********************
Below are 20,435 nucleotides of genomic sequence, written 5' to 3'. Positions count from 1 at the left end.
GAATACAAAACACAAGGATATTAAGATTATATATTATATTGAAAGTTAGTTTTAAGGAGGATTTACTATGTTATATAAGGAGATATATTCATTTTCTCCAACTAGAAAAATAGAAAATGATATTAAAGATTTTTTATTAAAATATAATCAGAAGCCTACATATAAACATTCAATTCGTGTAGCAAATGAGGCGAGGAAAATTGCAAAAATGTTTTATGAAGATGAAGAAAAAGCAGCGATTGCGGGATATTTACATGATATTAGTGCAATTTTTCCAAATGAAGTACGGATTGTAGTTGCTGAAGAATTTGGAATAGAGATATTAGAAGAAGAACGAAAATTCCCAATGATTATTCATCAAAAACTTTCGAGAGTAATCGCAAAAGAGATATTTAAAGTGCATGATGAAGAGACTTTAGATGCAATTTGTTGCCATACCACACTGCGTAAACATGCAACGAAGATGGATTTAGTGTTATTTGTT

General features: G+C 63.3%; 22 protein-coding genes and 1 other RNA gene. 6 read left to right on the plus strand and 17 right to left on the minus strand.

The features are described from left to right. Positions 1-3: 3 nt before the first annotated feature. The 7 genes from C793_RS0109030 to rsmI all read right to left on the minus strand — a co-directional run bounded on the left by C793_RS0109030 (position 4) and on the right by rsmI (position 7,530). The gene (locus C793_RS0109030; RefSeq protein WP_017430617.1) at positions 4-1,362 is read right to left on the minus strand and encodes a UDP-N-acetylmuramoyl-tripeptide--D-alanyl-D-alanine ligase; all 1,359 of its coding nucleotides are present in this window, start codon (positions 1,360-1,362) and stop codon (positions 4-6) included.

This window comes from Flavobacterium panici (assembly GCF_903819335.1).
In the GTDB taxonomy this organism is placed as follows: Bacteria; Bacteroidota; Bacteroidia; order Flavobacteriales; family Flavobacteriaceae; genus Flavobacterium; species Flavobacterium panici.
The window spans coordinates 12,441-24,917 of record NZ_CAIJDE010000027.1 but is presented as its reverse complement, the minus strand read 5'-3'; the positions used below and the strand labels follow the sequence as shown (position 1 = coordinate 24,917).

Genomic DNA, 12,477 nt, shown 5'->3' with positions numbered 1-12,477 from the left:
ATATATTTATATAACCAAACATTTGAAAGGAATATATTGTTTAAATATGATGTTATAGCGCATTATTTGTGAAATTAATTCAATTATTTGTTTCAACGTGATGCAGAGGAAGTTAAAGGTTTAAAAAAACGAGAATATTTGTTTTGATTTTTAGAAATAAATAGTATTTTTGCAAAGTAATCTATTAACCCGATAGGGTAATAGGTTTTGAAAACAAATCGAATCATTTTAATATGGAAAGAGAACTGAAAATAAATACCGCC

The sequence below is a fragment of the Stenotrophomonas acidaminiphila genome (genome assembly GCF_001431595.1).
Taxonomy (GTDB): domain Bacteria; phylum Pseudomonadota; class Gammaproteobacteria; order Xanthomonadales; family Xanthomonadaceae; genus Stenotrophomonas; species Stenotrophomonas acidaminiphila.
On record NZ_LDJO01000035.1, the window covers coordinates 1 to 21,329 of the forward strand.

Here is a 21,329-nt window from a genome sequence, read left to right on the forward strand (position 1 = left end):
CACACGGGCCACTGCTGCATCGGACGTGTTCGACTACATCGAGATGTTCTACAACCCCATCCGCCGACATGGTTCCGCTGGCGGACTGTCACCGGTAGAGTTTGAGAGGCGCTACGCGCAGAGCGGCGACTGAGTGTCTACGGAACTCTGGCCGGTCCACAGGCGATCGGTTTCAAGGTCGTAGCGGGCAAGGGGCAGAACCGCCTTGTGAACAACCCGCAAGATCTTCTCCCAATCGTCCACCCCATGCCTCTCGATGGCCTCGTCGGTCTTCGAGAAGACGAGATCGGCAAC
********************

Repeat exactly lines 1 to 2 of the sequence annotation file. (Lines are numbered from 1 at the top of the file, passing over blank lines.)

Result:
Below are 20,435 nucleotides of genomic sequence, written 5' to 3'. Positions count from 1 at the left end.
GAATACAAAACACAAGGATATTAAGATTATATATTATATTGAAAGTTAGTTTTAAGGAGGATTTACTATGTTATATAAGGAGATATATTCATTTTCTCCAACTAGAAAAATAGAAAATGATATTAAAGATTTTTTATTAAAATATAATCAGAAGCCTACATATAAACATTCAATTCGTGTAGCAAATGAGGCGAGGAAAATTGCAAAAATGTTTTATGAAGATGAAGAAAAAGCAGCGATTGCGGGATATTTACATGATATTAGTGCAATTTTTCCAAATGAAGTACGGATTGTAGTTGCTGAAGAATTTGGAATAGAGATATTAGAAGAAGAACGAAAATTCCCAATGATTATTCATCAAAAACTTTCGAGAGTAATCGCAAAAGAGATATTTAAAGTGCATGATGAAGAGACTTTAGATGCAATTTGTTGCCATACCACACTGCGTAAACATGCAACGAAGATGGATTTAGTGTTATTTGTT